Goldman Sachs doesn’t see new iPad models until June 2011

“Analysts at Goldman Sachs Group said Monday Apple Inc. may roll out a thinner iPad with a built-in camera and mini-USB drive by June, later than some others have projected,” Cromwell Schubarth reports for The Silicon Valley / San Jose Business Journal.

“Sales of tablet computers from Apple and others could reach 16 million units this year and 35 million in 2011, Goldman Sachs projected,” Schubarth reports.

MacDailyNews Take: Yeah, right, “and others.” Puleeze. 15,999,996 iPads and four non-Apple tablets to the Ballmer household.

Schubarth reports, “Apple sold more than 3 million iPads in the 80 days after they were introduced in April, instantly becoming one of its best-selling products.”

Full article here.

62 Comments

  1. Guess that means Goldman is short on Apple. Or maybe not? You never know what side Goldman is actually playing. The sad thing is that people like me waste time reading their prognostications, hoping that perhaps once there will be some grounding for it other than pure speculation.

  2. Guess that means Goldman is short on Apple. Or maybe not? You never know what side Goldman is actually playing. The sad thing is that people like me waste time reading their prognostications, hoping that perhaps once there will be some grounding for it other than pure speculation.

  3. No big-name analyst can allow themselves to be exuberant about Apple (or any other company for that matter), because, regardless of merit, nobody would take them seriously. They must tone down any optimism, since the entire planet is in a financial crisis, so by default, it is simply impossible that any one company could be doing that well.

    This also applies to reporters covering these analysts, such as this Shubarth fellow from San Jose Business News. Not one single sentence is completely correct, but just vaguely close to being correct:

    “Apple sold more than 3 million iPads in the 80 days after they were introduced in April, instantly becoming one of its best-selling products.”

    It is not one of its best-selling products; it is THE best selling product of all time. Not Apple, and not anyone else, has ever sold a product in such numbers so quickly.

    It is really annoying when, in a rush to meet a deadline, everyone just goes into the CYA mode (cover-your-ass), rather than do a bit of googling and actually verify the numbers, so that they can say it correctly.

    There are very, very few publications today that still have fact checkers on staff.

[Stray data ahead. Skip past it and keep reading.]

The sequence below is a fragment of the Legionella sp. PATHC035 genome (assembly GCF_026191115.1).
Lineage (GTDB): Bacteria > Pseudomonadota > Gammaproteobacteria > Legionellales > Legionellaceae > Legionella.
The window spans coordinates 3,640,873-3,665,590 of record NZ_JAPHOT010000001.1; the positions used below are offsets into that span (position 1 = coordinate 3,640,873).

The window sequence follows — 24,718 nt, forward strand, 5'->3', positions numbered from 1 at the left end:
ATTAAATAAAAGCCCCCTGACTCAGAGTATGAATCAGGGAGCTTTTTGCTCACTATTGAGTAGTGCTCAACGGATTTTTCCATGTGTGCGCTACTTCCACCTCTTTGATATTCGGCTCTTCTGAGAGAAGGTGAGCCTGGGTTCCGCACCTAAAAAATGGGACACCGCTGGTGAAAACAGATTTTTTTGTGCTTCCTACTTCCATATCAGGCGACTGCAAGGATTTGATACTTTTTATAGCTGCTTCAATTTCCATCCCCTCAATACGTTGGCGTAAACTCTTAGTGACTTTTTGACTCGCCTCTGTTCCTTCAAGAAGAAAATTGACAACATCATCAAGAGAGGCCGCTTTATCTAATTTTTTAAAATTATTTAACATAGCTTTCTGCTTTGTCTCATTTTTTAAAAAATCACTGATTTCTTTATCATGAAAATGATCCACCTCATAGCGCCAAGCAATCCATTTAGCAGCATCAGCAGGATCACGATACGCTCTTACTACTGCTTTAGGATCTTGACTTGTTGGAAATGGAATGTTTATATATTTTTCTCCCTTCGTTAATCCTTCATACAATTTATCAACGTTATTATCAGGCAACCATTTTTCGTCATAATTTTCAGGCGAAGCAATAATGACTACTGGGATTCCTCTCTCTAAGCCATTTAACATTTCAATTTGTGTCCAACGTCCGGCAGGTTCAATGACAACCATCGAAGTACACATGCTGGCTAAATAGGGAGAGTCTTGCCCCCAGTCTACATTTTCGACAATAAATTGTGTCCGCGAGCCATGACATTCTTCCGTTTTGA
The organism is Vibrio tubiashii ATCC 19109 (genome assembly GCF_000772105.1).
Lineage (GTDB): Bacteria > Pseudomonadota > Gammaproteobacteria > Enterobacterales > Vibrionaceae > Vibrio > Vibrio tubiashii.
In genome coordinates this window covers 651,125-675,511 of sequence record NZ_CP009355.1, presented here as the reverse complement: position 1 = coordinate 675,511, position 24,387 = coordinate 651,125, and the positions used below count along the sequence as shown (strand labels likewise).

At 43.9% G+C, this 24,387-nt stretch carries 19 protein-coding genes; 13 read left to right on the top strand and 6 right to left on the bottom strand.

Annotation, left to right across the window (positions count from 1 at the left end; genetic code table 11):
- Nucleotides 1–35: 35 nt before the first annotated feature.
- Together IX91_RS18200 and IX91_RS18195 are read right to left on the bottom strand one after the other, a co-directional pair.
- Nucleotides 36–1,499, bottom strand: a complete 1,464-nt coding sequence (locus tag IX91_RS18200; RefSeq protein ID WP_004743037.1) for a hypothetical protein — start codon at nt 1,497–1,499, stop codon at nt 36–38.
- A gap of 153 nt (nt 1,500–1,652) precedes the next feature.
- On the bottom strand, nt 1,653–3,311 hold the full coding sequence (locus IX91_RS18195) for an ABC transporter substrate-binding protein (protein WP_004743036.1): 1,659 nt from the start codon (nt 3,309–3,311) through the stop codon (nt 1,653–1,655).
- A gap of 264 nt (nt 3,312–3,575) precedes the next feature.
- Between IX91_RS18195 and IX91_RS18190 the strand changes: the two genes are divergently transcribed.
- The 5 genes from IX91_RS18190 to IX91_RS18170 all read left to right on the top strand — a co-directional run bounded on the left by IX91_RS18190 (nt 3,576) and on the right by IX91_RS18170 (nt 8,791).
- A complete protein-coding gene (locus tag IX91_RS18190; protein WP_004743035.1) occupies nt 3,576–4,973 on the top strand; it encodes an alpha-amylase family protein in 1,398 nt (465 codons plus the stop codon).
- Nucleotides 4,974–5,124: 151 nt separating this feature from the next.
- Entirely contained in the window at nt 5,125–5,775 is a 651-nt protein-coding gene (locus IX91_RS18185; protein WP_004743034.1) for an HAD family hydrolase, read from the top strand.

4. No big-name analyst can allow themselves to be exuberant about Apple (or any other company for that matter), because, regardless of merit, nobody would take them seriously. They must tone down any optimism, since the entire planet is in a financial crisis, so by default, it is simply impossible that any one company could be doing that well.

    This also applies to reporters covering these analysts, such as this Shubarth fellow from San Jose Business News. Not one single sentence is completely correct, but just vaguely close to being correct:

    “Apple sold more than 3 million iPads in the 80 days after they were introduced in April, instantly becoming one of its best-selling products.”

    It is not one of its best-selling products; it is THE best selling product of all time. Not Apple, and not anyone else, has ever sold a product in such numbers so quickly.

    It is really annoying when, in a rush to meet a deadline, everyone just goes into the CYA mode (cover-your-ass), rather than do a bit of googling and actually verify the numbers, so that they can say it correctly.

    There are very, very few publications today that still have fact checkers on staff.

  5. It’s time to get the “big-name analysts” out of our lives and let them worry about being unemployed. They are now threadbare window-dressing for highly sophisticated Hedge Fund computerized Trading systems and devious investment bank Vice Presidents.

  6. It’s time to get the “big-name analysts” out of our lives and let them worry about being unemployed. They are now threadbare window-dressing for highly sophisticated Hedge Fund computerized Trading systems and devious investment bank Vice Presidents.

  7. All the current mobile Apple products (iPods, iPhone) have settled into a one-year refresh cycle. In the history of Apple’s products, there were very few instances when an existing product was refreshed before a full year was up (iPod Mini comes to mind as such an exception).

    So far, iPad has been a record-breaking runaway success, and continues to be a problem for Apple’s supply chain. They have absolutely no reason to force an update to it sooner than June. If they did, early adopters would feel somewhat foolish for jumping onto the first version, when for the same money, second, better one came out just a few months later.

    The only possible reason for an early refresh would be if competition suddenly picked up and began making meaningful inroads. It would have to me much more meaningful than Android is in the smartphone space, though, since it is obvious that Android has had no impact on the iPhone refresh cycle, and is likely NOT to have any impact on that cycle in the future.

    We’ll have to wait and see, but I’d be surprised if Apple came out with an iPad 2.0 before end of May.

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